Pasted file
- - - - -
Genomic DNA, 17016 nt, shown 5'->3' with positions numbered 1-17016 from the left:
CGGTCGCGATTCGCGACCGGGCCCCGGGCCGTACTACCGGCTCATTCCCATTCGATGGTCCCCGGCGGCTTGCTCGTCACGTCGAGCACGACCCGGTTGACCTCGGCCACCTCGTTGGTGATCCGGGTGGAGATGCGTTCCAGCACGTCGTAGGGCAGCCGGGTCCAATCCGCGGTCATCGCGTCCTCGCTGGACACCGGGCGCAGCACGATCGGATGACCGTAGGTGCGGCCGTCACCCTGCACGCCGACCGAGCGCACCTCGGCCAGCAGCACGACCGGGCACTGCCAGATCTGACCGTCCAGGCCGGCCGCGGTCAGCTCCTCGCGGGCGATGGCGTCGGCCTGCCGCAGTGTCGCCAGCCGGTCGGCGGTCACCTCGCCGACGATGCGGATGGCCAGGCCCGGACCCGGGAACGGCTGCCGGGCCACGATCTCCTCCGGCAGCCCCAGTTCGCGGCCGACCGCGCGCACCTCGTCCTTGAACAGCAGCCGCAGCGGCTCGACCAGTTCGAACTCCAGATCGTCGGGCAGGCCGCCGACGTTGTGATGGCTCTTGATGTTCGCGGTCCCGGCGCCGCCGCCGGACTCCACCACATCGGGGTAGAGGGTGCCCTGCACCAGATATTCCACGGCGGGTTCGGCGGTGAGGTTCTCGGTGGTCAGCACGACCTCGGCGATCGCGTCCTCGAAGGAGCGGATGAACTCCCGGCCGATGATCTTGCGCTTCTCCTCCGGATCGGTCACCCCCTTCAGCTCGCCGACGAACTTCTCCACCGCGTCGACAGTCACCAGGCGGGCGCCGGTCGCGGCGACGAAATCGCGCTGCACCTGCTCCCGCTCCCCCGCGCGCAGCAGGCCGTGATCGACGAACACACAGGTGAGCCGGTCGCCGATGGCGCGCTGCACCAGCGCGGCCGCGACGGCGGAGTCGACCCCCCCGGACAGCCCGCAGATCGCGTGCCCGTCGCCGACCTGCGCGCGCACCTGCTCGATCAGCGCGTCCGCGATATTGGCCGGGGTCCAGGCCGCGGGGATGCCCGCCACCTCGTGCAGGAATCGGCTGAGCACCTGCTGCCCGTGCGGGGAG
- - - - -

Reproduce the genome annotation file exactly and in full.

Genomic DNA, 17016 nt, shown 5'->3' with positions numbered 1-17016 from the left:
CGGTCGCGATTCGCGACCGGGCCCCGGGCCGTACTACCGGCTCATTCCCATTCGATGGTCCCCGGCGGCTTGCTCGTCACGTCGAGCACGACCCGGTTGACCTCGGCCACCTCGTTGGTGATCCGGGTGGAGATGCGTTCCAGCACGTCGTAGGGCAGCCGGGTCCAATCCGCGGTCATCGCGTCCTCGCTGGACACCGGGCGCAGCACGATCGGATGACCGTAGGTGCGGCCGTCACCCTGCACGCCGACCGAGCGCACCTCGGCCAGCAGCACGACCGGGCACTGCCAGATCTGACCGTCCAGGCCGGCCGCGGTCAGCTCCTCGCGGGCGATGGCGTCGGCCTGCCGCAGTGTCGCCAGCCGGTCGGCGGTCACCTCGCCGACGATGCGGATGGCCAGGCCCGGACCCGGGAACGGCTGCCGGGCCACGATCTCCTCCGGCAGCCCCAGTTCGCGGCCGACCGCGCGCACCTCGTCCTTGAACAGCAGCCGCAGCGGCTCGACCAGTTCGAACTCCAGATCGTCGGGCAGGCCGCCGACGTTGTGATGGCTCTTGATGTTCGCGGTCCCGGCGCCGCCGCCGGACTCCACCACATCGGGGTAGAGGGTGCCCTGCACCAGATATTCCACGGCGGGTTCGGCGGTGAGGTTCTCGGTGGTCAGCACGACCTCGGCGATCGCGTCCTCGAAGGAGCGGATGAACTCCCGGCCGATGATCTTGCGCTTCTCCTCCGGATCGGTCACCCCCTTCAGCTCGCCGACGAACTTCTCCACCGCGTCGACAGTCACCAGGCGGGCGCCGGTCGCGGCGACGAAATCGCGCTGCACCTGCTCCCGCTCCCCCGCGCGCAGCAGGCCGTGATCGACGAACACACAGGTGAGCCGGTCGCCGATGGCGCGCTGCACCAGCGCGGCCGCGACGGCGGAGTCGACCCCCCCGGACAGCCCGCAGATCGCGTGCCCGTCGCCGACCTGCGCGCGCACCTGCTCGATCAGCGCGTCCGCGATATTGGCCGGGGTCCAGGCCGCGGGGATGCCCGCCACCTCGTGCAGGAATCGGCTGAGCACCTGCTGCCCGTGCGGGGAG